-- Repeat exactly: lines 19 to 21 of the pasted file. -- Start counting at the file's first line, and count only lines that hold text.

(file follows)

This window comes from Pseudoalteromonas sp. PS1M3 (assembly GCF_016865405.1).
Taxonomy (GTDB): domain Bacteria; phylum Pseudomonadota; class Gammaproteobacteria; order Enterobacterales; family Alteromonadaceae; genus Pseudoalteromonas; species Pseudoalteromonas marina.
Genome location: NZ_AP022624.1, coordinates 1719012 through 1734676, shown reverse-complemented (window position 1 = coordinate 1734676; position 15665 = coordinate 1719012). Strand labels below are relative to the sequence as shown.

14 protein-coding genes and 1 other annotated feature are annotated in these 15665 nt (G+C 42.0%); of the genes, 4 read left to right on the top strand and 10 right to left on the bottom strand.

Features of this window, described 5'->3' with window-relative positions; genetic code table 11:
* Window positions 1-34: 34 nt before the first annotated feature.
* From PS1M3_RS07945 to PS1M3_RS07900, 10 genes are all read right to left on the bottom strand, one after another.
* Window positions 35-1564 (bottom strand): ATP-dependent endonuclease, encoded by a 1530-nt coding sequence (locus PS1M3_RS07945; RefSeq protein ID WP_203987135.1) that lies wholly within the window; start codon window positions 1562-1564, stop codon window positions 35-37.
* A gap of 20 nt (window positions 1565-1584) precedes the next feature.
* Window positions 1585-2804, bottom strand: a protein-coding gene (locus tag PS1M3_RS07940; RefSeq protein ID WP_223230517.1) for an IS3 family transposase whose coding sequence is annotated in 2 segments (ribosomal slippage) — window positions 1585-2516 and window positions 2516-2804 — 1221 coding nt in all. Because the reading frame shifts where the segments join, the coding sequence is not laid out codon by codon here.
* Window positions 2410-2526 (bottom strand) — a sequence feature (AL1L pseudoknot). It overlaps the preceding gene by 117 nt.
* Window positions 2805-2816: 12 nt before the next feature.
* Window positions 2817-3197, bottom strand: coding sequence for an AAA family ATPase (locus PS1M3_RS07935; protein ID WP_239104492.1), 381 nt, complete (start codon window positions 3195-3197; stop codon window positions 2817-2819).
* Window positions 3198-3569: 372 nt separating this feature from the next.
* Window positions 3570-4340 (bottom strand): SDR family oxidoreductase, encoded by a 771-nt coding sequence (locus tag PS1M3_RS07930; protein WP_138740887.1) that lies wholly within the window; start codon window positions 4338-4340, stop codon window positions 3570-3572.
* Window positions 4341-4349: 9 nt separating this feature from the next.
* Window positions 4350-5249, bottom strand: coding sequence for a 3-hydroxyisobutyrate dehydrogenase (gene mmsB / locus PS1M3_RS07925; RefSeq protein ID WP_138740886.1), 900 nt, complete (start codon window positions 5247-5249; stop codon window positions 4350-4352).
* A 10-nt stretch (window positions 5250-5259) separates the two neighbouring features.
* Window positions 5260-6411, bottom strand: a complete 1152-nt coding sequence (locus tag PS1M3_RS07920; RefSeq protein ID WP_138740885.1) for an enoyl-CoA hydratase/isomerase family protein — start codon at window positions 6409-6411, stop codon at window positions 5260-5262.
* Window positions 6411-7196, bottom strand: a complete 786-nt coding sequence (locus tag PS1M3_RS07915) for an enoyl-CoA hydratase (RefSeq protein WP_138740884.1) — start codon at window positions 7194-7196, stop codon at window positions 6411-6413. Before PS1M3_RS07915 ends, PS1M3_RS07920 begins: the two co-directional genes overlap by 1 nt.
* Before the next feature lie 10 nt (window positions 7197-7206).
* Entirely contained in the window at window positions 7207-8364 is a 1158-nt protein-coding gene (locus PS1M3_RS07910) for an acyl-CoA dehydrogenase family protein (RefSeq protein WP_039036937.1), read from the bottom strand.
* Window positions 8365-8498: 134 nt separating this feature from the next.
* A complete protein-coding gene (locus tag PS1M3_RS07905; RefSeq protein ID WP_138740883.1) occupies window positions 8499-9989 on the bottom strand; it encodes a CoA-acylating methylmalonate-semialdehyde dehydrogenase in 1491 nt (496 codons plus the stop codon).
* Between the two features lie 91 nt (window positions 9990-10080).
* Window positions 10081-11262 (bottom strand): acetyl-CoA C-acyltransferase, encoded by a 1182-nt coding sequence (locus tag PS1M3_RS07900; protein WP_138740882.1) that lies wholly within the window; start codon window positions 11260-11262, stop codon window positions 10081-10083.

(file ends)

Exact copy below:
* Window positions 5260-6411, bottom strand: a complete 1152-nt coding sequence (locus tag PS1M3_RS07920; RefSeq protein ID WP_138740885.1) for an enoyl-CoA hydratase/isomerase family protein — start codon at window positions 6409-6411, stop codon at window positions 5260-5262.
* Window positions 6411-7196, bottom strand: a complete 786-nt coding sequence (locus tag PS1M3_RS07915) for an enoyl-CoA hydratase (RefSeq protein WP_138740884.1) — start codon at window positions 7194-7196, stop codon at window positions 6411-6413. Before PS1M3_RS07915 ends, PS1M3_RS07920 begins: the two co-directional genes overlap by 1 nt.
* Before the next feature lie 10 nt (window positions 7197-7206).